Gov. Greg Abbott says power grid prepared for arctic front, asks Texans to plan now for freezing temperatures

ERCOT CEO says ‘grid is better prepared than it has ever been before’

SAN ANTONIO – Gov. Greg Abbott stressed the reliability of the Texas power grid as an arctic front takes aim at Texas, and asked people to take precautions now as some parts of the state will be below freezing for more than 72 hours.

Abbott, who held a news conference with the state’s emergency management leaders on Friday, said “we feel very good about” the power staying on during the weather event.

Temperatures will plummet on Sunday with gusty winds. Sunday night into Monday morning, there’s a small potential for wintry precipitation in San Antonio.

A hard freeze is now expected Monday morning, Tuesday morning, and Wednesday morning — and some spots may stay below freezing for more than 72 hours.

“You just need to be well prepared for a multi-day, long period of being surrounded by extraordinarily cold weather,” Abbott said. “One thing that is less predictable, but based upon current predictions, is in our favor, and that is, there’s not a lot of precipitation that is expected to take place in the state of Texas during the storm.”

Power grid ‘better prepared than it has ever been before’

ERCOT CEO Pablo Vegas said there is no expectation of an energy emergency and the power grid operator is not calling for conservation.

ERCOT has, however, issued a Weather Watch for Monday, Jan. 15, through Wednesday, Jan. 17. The watch acts as an advanced notification for forecasted high demand and the potential for lower reserves.

Vegas said if the forecast changes, ERCOT will send notifications over the weekend.

“I want to let you know and reassure you that we are using every tool in our toolbox to make sure that the grid is going to be absolutely ready and prepared to deliver energy to all Texans throughout this weather event,” Vegas said. “The grid is better prepared than it has ever been before, in particular, as it relates to cold weather events like this that are that is approaching.”

This weather event is not expected to reach the same extreme conditions as the February 2021 freeze, when millions of people in Texas were left without power. During that time, San Antonio experienced 107.5 hours at or below 33 degrees.

Vegas said they’ve completed 1,800 weather inspections across power generation and transmission facilities in recent years, and 450 inspections have been completed so far this winter.

“In addition, the fuel supplies look solid across the board from coal piles to the gas supply,” Vegas said. “We expect there to be adequate fuel to meet the needs of Texans throughout this entire event as well, so fuel shouldn’t be an issue.”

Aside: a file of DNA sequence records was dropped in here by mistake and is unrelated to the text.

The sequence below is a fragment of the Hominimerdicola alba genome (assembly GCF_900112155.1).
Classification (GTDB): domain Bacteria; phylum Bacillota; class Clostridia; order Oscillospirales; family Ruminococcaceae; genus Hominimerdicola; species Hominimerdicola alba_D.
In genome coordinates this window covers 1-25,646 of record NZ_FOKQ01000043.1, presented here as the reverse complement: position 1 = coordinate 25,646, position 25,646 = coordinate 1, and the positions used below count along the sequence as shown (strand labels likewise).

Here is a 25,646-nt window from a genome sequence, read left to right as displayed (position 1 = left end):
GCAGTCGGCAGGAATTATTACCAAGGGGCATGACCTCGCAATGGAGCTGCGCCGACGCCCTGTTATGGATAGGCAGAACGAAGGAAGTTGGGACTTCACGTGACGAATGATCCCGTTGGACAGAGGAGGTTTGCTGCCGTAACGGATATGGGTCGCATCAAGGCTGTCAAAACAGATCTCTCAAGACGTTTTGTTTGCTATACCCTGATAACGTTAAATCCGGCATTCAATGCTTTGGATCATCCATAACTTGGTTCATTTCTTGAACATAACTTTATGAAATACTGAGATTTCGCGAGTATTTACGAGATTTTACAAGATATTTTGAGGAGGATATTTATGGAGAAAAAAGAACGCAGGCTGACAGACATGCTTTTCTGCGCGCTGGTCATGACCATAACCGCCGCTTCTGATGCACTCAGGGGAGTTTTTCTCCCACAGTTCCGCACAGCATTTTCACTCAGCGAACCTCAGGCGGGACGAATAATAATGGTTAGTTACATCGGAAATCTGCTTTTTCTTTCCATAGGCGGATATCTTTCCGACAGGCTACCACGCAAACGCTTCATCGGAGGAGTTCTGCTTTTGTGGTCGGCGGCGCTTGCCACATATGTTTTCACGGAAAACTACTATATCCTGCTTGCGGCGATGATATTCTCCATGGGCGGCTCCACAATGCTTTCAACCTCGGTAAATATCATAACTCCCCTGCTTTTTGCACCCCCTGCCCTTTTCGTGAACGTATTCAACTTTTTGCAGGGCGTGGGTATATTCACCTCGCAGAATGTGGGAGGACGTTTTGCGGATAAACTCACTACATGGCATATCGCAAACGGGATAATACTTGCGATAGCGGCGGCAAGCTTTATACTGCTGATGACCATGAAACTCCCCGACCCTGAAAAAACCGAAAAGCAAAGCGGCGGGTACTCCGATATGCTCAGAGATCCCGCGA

Power lines may go down in the case of localized wind or ice. In that case, Vegas and Abbott said people should contact their local utility company.

How to stay safe

Texans should stay inside and off the roads in case of icy conditions, Abbott said.

Crews with the Texas Department of Transportation are preparing to treat roads in areas of Texas with a greater chance of precipitation, like Central and East Texas, Abbott said.

TxDOT San Antonio said it will begin pretreating roadways and structures in the area on Sunday.

In Bexar County, county officials told KSAT they have crews ready to de-ice roads, if needed. Bexar County Public Works released this statement to KSAT:

Bexar County’s Public Works and Emergency Management staff continue to monitor the developing weather situation. Public Works staff at the three county service centers have prepared trucks and equipment for pre-treatment of bridges and other high-level structures in unincorporated Bexar County.

Texas has 152 warming centers for people who do not have shelter, according to Nim Kidd, the chief of the Texas Division of Emergency Management. Click here for a list of warming centers in Texas.

In Bexar County, libraries, community centers and senior centers will act as warming centers. Click here for a list of warming centers in this area.

“There’s no reason for people to stay cold in their home with all of the warming centers that we have across the state,” Kidd said.

Kidd warned people about the dangers of carbon monoxide poisoning in their homes. He gave the following tips:

  • People should never run a generator inside their homes.
  • People should never run a car inside the garage with the garage door closed.
  • If people are going to have gas or wood-burning appliances inside the house, make sure there is ventilation.
  • People should check their emergency supplies now to make sure they are prepared before the cold front hits.

Stay up to date on the forecast by visiting the KSAT Weather Authority page or downloading KSAT’s weather app.

Read also:

About the Author

Rebecca Salinas is an award-winning digital journalist who joined KSAT in 2019. She reports on a variety of topics for KSAT 12 News.

Recommended Videos